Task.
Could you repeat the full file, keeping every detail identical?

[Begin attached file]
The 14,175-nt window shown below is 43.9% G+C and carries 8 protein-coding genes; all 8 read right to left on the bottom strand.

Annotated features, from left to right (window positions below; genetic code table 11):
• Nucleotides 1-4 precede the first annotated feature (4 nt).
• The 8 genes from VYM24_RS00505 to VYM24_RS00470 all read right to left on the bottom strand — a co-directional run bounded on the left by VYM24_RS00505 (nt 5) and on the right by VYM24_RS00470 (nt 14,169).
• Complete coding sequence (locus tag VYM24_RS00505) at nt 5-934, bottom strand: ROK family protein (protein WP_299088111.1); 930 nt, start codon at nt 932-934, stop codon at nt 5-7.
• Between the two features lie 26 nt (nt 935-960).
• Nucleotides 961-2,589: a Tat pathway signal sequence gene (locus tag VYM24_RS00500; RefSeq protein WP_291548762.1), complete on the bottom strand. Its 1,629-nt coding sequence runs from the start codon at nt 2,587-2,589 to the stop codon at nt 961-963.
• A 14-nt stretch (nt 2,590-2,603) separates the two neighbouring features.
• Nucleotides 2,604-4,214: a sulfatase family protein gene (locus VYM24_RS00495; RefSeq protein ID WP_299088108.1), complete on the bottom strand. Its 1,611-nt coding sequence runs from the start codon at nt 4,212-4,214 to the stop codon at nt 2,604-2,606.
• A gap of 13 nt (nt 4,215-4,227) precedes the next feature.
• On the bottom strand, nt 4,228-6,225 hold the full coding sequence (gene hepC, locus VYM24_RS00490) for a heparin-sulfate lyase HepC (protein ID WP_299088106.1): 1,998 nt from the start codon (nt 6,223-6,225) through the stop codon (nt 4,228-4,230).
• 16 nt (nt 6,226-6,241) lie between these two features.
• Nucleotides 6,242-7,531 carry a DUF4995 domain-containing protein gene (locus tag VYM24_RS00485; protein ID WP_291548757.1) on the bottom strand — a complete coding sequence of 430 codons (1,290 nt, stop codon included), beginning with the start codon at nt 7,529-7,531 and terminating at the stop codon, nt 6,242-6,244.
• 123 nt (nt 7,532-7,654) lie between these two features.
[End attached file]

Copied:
The 14,175-nt window shown below is 43.9% G+C and carries 8 protein-coding genes; all 8 read right to left on the bottom strand.

Annotated features, from left to right (window positions below; genetic code table 11):
• Nucleotides 1-4 precede the first annotated feature (4 nt).
• The 8 genes from VYM24_RS00505 to VYM24_RS00470 all read right to left on the bottom strand — a co-directional run bounded on the left by VYM24_RS00505 (nt 5) and on the right by VYM24_RS00470 (nt 14,169).
• Complete coding sequence (locus tag VYM24_RS00505) at nt 5-934, bottom strand: ROK family protein (protein WP_299088111.1); 930 nt, start codon at nt 932-934, stop codon at nt 5-7.
• Between the two features lie 26 nt (nt 935-960).
• Nucleotides 961-2,589: a Tat pathway signal sequence gene (locus tag VYM24_RS00500; RefSeq protein WP_291548762.1), complete on the bottom strand. Its 1,629-nt coding sequence runs from the start codon at nt 2,587-2,589 to the stop codon at nt 961-963.
• A 14-nt stretch (nt 2,590-2,603) separates the two neighbouring features.
• Nucleotides 2,604-4,214: a sulfatase family protein gene (locus VYM24_RS00495; RefSeq protein ID WP_299088108.1), complete on the bottom strand. Its 1,611-nt coding sequence runs from the start codon at nt 4,212-4,214 to the stop codon at nt 2,604-2,606.
• A gap of 13 nt (nt 4,215-4,227) precedes the next feature.
• On the bottom strand, nt 4,228-6,225 hold the full coding sequence (gene hepC, locus VYM24_RS00490) for a heparin-sulfate lyase HepC (protein ID WP_299088106.1): 1,998 nt from the start codon (nt 6,223-6,225) through the stop codon (nt 4,228-4,230).
• 16 nt (nt 6,226-6,241) lie between these two features.
• Nucleotides 6,242-7,531 carry a DUF4995 domain-containing protein gene (locus tag VYM24_RS00485; protein ID WP_291548757.1) on the bottom strand — a complete coding sequence of 430 codons (1,290 nt, stop codon included), beginning with the start codon at nt 7,529-7,531 and terminating at the stop codon, nt 6,242-6,244.
• 123 nt (nt 7,532-7,654) lie between these two features.